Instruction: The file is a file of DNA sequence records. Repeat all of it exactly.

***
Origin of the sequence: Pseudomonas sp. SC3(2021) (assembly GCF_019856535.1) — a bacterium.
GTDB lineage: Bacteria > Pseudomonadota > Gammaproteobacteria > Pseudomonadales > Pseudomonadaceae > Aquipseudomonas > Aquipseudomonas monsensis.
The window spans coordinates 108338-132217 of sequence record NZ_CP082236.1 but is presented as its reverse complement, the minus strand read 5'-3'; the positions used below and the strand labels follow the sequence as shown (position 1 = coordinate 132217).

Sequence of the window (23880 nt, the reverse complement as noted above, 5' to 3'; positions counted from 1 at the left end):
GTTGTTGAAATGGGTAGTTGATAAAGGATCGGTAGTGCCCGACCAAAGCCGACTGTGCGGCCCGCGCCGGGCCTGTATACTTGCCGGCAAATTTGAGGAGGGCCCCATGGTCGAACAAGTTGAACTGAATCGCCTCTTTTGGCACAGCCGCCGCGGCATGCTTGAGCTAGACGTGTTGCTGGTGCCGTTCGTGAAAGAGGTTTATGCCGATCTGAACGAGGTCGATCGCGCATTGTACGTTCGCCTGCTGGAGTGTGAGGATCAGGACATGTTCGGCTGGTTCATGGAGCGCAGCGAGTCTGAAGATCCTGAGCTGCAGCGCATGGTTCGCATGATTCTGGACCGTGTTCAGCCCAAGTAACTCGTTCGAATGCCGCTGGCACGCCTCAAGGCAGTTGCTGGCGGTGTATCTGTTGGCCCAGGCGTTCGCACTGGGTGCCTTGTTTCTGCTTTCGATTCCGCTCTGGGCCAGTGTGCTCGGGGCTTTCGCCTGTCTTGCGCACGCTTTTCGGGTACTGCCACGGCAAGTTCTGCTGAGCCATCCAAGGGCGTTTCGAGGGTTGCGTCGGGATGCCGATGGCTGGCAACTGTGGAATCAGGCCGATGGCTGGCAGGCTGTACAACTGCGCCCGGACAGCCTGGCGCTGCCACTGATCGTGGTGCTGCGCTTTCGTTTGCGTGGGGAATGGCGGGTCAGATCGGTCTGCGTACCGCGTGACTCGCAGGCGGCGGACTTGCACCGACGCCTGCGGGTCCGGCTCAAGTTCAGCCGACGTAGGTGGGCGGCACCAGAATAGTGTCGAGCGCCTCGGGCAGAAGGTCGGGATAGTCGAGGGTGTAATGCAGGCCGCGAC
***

Origin of the sequence: Pseudomonas sp. SC3(2021) (assembly GCF_019856535.1) — a bacterium.
GTDB lineage: Bacteria > Pseudomonadota > Gammaproteobacteria > Pseudomonadales > Pseudomonadaceae > Aquipseudomonas > Aquipseudomonas monsensis.
The window spans coordinates 108338-132217 of sequence record NZ_CP082236.1 but is presented as its reverse complement, the minus strand read 5'-3'; the positions used below and the strand labels follow the sequence as shown (position 1 = coordinate 132217).

Sequence of the window (23880 nt, the reverse complement as noted above, 5' to 3'; positions counted from 1 at the left end):
GTTGTTGAAATGGGTAGTTGATAAAGGATCGGTAGTGCCCGACCAAAGCCGACTGTGCGGCCCGCGCCGGGCCTGTATACTTGCCGGCAAATTTGAGGAGGGCCCCATGGTCGAACAAGTTGAACTGAATCGCCTCTTTTGGCACAGCCGCCGCGGCATGCTTGAGCTAGACGTGTTGCTGGTGCCGTTCGTGAAAGAGGTTTATGCCGATCTGAACGAGGTCGATCGCGCATTGTACGTTCGCCTGCTGGAGTGTGAGGATCAGGACATGTTCGGCTGGTTCATGGAGCGCAGCGAGTCTGAAGATCCTGAGCTGCAGCGCATGGTTCGCATGATTCTGGACCGTGTTCAGCCCAAGTAACTCGTTCGAATGCCGCTGGCACGCCTCAAGGCAGTTGCTGGCGGTGTATCTGTTGGCCCAGGCGTTCGCACTGGGTGCCTTGTTTCTGCTTTCGATTCCGCTCTGGGCCAGTGTGCTCGGGGCTTTCGCCTGTCTTGCGCACGCTTTTCGGGTACTGCCACGGCAAGTTCTGCTGAGCCATCCAAGGGCGTTTCGAGGGTTGCGTCGGGATGCCGATGGCTGGCAACTGTGGAATCAGGCCGATGGCTGGCAGGCTGTACAACTGCGCCCGGACAGCCTGGCGCTGCCACTGATCGTGGTGCTGCGCTTTCGTTTGCGTGGGGAATGGCGGGTCAGATCGGTCTGCGTACCGCGTGACTCGCAGGCGGCGGACTTGCACCGACGCCTGCGGGTCCGGCTCAAGTTCAGCCGACGTAGGTGGGCGGCACCAGAATAGTGTCGAGCGCCTCGGGCAGAAGGTCGGGATAGTCGAGGGTGTAATGCAGGCCGCGAC